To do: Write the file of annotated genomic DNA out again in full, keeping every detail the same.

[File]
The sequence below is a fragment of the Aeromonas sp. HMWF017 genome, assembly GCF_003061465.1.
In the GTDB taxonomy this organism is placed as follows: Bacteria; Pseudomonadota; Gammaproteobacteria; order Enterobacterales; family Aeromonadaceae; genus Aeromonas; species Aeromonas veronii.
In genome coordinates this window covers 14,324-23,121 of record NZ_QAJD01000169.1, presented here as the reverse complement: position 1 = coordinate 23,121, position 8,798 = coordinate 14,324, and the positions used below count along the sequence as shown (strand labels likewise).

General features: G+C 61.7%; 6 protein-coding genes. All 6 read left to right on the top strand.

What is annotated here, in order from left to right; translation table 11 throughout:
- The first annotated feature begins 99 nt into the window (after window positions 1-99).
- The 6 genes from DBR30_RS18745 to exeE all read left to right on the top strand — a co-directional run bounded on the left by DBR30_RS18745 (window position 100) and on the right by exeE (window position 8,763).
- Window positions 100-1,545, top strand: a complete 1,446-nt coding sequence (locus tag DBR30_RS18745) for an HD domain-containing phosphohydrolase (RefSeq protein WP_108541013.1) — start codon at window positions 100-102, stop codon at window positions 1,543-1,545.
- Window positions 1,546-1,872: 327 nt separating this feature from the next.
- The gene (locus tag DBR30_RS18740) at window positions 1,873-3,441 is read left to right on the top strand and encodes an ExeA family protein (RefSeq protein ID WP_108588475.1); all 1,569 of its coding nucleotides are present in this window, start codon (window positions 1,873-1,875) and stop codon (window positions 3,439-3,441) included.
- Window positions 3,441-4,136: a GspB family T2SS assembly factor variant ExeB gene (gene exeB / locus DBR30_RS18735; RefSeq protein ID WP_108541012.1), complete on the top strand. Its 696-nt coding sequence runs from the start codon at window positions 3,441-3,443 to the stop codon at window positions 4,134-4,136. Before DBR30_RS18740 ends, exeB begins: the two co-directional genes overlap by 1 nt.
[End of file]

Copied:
The sequence below is a fragment of the Aeromonas sp. HMWF017 genome, assembly GCF_003061465.1.
In the GTDB taxonomy this organism is placed as follows: Bacteria; Pseudomonadota; Gammaproteobacteria; order Enterobacterales; family Aeromonadaceae; genus Aeromonas; species Aeromonas veronii.
In genome coordinates this window covers 14,324-23,121 of record NZ_QAJD01000169.1, presented here as the reverse complement: position 1 = coordinate 23,121, position 8,798 = coordinate 14,324, and the positions used below count along the sequence as shown (strand labels likewise).

General features: G+C 61.7%; 6 protein-coding genes. All 6 read left to right on the top strand.

What is annotated here, in order from left to right; translation table 11 throughout:
- The first annotated feature begins 99 nt into the window (after window positions 1-99).
- The 6 genes from DBR30_RS18745 to exeE all read left to right on the top strand — a co-directional run bounded on the left by DBR30_RS18745 (window position 100) and on the right by exeE (window position 8,763).
- Window positions 100-1,545, top strand: a complete 1,446-nt coding sequence (locus tag DBR30_RS18745) for an HD domain-containing phosphohydrolase (RefSeq protein WP_108541013.1) — start codon at window positions 100-102, stop codon at window positions 1,543-1,545.
- Window positions 1,546-1,872: 327 nt separating this feature from the next.
- The gene (locus tag DBR30_RS18740) at window positions 1,873-3,441 is read left to right on the top strand and encodes an ExeA family protein (RefSeq protein ID WP_108588475.1); all 1,569 of its coding nucleotides are present in this window, start codon (window positions 1,873-1,875) and stop codon (window positions 3,439-3,441) included.
- Window positions 3,441-4,136: a GspB family T2SS assembly factor variant ExeB gene (gene exeB / locus DBR30_RS18735; RefSeq protein ID WP_108541012.1), complete on the top strand. Its 696-nt coding sequence runs from the start codon at window positions 3,441-3,443 to the stop codon at window positions 4,134-4,136. Before DBR30_RS18740 ends, exeB begins: the two co-directional genes overlap by 1 nt.